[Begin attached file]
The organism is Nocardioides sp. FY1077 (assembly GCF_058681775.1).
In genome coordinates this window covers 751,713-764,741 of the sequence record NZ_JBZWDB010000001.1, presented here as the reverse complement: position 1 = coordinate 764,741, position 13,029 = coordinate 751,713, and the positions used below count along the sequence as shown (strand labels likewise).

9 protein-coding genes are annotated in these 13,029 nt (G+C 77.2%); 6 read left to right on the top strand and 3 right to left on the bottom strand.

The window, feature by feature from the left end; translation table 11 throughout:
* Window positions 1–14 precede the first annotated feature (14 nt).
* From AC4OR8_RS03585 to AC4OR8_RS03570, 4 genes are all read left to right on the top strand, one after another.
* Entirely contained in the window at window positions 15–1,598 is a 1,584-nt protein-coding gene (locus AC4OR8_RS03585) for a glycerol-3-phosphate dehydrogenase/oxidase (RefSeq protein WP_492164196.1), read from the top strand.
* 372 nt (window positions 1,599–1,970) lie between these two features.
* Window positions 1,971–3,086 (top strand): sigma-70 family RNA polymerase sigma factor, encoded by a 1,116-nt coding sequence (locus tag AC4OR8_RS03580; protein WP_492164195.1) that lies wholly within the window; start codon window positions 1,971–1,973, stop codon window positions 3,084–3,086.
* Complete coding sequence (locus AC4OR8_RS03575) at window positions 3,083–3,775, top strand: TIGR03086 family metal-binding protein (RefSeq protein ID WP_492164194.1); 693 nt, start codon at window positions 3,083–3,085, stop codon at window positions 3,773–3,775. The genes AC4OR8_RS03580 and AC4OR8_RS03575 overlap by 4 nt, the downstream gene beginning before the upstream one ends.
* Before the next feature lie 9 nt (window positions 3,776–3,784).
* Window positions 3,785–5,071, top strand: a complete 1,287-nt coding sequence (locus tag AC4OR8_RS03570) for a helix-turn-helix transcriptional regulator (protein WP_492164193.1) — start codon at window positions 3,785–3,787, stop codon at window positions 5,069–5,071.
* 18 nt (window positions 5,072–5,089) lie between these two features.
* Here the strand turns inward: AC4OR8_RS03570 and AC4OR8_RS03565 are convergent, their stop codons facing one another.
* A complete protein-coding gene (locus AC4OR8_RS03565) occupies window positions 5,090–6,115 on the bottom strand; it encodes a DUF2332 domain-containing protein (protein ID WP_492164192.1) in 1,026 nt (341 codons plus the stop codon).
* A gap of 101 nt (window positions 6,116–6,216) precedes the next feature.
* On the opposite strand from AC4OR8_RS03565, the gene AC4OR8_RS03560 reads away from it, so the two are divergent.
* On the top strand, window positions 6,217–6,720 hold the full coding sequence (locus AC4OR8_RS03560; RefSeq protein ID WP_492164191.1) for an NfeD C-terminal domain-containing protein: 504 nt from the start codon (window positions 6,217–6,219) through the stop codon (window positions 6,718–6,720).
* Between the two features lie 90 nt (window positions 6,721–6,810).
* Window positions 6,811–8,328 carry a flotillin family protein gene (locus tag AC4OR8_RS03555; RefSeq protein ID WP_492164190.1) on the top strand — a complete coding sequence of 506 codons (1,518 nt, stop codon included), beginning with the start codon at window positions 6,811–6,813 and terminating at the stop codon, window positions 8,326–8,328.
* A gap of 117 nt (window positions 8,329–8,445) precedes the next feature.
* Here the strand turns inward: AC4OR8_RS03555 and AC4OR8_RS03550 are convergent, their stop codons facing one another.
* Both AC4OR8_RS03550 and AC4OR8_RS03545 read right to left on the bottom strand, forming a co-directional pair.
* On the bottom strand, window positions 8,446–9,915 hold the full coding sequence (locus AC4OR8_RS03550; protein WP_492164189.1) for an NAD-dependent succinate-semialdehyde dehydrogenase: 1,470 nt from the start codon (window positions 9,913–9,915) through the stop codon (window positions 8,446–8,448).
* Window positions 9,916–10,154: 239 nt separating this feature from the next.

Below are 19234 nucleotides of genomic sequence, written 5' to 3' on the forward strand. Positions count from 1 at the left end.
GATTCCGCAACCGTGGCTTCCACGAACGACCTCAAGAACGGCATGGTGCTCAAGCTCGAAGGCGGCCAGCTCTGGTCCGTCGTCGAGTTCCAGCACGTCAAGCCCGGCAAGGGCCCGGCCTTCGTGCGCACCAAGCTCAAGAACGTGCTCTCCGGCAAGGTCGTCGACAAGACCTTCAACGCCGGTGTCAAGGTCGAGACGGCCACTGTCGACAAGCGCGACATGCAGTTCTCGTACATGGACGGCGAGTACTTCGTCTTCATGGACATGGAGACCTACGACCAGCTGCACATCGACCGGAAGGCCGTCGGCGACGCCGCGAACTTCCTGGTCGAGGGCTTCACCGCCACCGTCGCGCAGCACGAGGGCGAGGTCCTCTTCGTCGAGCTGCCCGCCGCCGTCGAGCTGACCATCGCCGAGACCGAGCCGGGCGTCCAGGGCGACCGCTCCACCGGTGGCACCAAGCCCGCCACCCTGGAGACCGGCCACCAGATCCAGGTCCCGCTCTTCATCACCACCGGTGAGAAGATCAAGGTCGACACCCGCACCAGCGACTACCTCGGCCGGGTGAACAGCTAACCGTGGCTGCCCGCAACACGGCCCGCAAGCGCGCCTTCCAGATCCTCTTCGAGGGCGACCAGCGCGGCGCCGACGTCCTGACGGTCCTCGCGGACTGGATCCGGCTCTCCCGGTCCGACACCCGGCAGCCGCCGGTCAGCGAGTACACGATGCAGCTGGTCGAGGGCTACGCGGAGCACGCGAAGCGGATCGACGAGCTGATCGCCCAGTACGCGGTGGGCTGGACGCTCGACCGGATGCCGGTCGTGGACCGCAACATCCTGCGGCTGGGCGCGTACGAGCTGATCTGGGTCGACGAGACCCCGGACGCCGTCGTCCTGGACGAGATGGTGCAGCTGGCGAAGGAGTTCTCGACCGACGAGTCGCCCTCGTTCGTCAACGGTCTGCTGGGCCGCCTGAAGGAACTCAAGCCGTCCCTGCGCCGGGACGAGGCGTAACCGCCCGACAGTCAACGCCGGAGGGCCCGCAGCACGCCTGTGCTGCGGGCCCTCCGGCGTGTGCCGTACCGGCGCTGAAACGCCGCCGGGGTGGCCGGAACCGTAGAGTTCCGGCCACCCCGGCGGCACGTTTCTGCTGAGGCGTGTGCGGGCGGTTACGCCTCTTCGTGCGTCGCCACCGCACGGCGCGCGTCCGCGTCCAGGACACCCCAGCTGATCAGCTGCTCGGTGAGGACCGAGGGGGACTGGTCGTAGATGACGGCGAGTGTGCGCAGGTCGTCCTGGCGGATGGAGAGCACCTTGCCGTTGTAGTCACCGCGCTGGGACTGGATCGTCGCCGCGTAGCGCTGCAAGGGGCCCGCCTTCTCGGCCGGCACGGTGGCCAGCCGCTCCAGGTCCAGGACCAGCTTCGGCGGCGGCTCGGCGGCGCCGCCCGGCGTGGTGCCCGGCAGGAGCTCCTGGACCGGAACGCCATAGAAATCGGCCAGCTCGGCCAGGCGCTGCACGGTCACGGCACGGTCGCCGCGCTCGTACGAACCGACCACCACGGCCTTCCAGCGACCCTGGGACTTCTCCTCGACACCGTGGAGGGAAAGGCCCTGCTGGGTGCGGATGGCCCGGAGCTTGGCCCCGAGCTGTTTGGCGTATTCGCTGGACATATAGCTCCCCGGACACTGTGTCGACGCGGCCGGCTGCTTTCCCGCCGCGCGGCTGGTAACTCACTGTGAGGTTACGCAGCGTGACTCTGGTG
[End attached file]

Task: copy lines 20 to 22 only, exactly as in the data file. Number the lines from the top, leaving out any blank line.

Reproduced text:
* Window positions 6,811–8,328 carry a flotillin family protein gene (locus tag AC4OR8_RS03555; RefSeq protein ID WP_492164190.1) on the top strand — a complete coding sequence of 506 codons (1,518 nt, stop codon included), beginning with the start codon at window positions 6,811–6,813 and terminating at the stop codon, window positions 8,326–8,328.
* A gap of 117 nt (window positions 8,329–8,445) precedes the next feature.
* Here the strand turns inward: AC4OR8_RS03555 and AC4OR8_RS03550 are convergent, their stop codons facing one another.